Dan is a master with CSS and handcrafting websites, so it is no surprise that his site is sporting a nice responsive layout. I will take a look at Dan’s About page and how the content scales for smaller resolutions. Ok, so Dan’s site layout consists of two columns, one for the main content like blog articles, information about himself, samples of his work and the second column for supplemental information.

When I resize the window to below 800px most of the site switches to a one column layout, with the exception of the footer which switches from three columns to two. This is a good approach for the main body of text and the footer content is re-arranged in a neat logical way too. I love how Dan has used a generous line height for the spacing between the links in the footer as it means they are perfectly usable on any touch device.

Five Simple Steps

Five Simple Steps

Headed by Mark Boulton it’s no surprise that the site adheres to a well defined grid and features stunning typography, which makes viewing the content on the site a pleasure. Oh yeah I’m supposed to be looking at responsive design.

This is another simple layout which switches to a one column layout when the resolution is below 768px and maintains most of this layout when responding to lower resolution devices like the iPhone. One cool feature that I have not seen before is the transformation of the navigation links into a dropdown box, for the one column layouts. This is a very clever approach to provide navigation to smaller devices and a decent alternative to stacking links on top of each other like other responsive designs (nothing wrong with that)!

Ryan O'Rourke - Homepage

Ryan O’Rourke

Ryan O’Rourke’s site is a very good example of a slightly more complex layout which has a fantastic fluid grid. The widescreen layout consists of three columns of content, a mix of text and images. The site maintains a 3 column layout right down to 600px, personally I like this implementation with the text and images reducing in size. Once we go below 600px we then get a one column layout where everything is very readable and tappable.

My views on responsive design

To say Responsive Design is without its problems would be a lie, like any new technology in its infancy, there will always be hurdles to overcome. There have been many articles stating that it’s better to create a standalone mobile site etc, but I believe if Responsive Design is used appropriately, with proper planning for all devices, then it will be suitable in most cases.

Responsive Design isn’t rocket science, so there is no excuse for not experimenting and playing around with it.

Posted in Design

The Fluid Web

Posted on by KrooKedUK

This week the Standardistas were speaking at the Frontend Conference in Oslo. We were lucky enough to be given a preview of their talk ‘Designing the Fluid Web’ in the previous lecture, which was awesome! Basically it covered how flexible and fluid content is and how as designers we have tried to constrain the content by imposing our own restrictions such as fixed width designs.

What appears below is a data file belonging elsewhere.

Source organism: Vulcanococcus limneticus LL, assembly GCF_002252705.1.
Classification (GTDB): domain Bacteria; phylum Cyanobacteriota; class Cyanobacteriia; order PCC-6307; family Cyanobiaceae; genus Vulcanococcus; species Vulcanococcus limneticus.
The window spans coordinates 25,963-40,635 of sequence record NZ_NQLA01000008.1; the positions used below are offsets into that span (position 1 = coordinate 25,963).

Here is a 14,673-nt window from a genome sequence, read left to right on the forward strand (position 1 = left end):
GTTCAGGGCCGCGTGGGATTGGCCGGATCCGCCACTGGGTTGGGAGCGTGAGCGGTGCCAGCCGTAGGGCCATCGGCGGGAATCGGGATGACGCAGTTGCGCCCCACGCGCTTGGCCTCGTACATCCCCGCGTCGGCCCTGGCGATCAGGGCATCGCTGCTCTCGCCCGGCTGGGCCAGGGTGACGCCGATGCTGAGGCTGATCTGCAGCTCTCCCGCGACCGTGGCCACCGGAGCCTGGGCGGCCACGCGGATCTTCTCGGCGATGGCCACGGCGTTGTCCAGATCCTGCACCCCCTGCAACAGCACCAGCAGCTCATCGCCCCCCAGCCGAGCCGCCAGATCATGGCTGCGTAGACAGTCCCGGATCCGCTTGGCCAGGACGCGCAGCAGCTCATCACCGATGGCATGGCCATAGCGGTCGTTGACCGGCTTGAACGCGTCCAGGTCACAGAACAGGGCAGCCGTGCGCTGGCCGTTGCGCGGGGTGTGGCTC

One point they made really stuck with me, the fact that many people consume the same content on different devices. So they could be browsing your site on a laptop before they head out to work, then browse this same content on their mobile phone during their journey, so we should be providing a seamless experience on all platforms.

They also made the connection between the differences in how the content is consumed on these devices. Phone users tend to graze content, whereas Desktop users spend longer looking for and consuming content. This could be for a number of reasons; when you’re out and about you don’t want to be reading vast amounts of information, chances are you want to find something quickly, whereas when you are at home you have more time to spend searching for what you want. The other reason could be, that there is a limit to how much content people want to view on a tiny phone screen, preferring clear, concise bite size pieces of information.

In my next blog post I will take a look at Responsive Design and how it can be achieved.

Posted in Design

Major Project – Initial Ideas

Posted on by KrooKedUK

Below are a few of my initial ideas for my Major Project. These are by no means what I will end up working on as I’m not entirely happy with any them and there is no way I will be spending the time working on something I don’t enjoy, the quality of the project would definitely suffer. I will blog about my other ideas in the coming weeks.

IMD Student Placement Directory

Finding the time to apply for placement while keeping ahead of Assignments can be overwhelming task. For me it meant that I was applying for my placement a little late, ideally I should have made the time to do so a month before, oh the wonders of hindsight. It worked out well for me but I could have made my life a little less stressful by being more pro active.

The most frustrating thing about the whole process was sending a lot of emails and waiting patiently for a response, which often I did not get. I would guess that about ten percent of companies were kind enough to reply and of that only a handful offering me placement. I did appreciate the response of those companies who did get back to me and explain that they weren’t taking placement students, but pointed me towards some studios that were. At least they could spare five minutes to draft up an email which helped me out.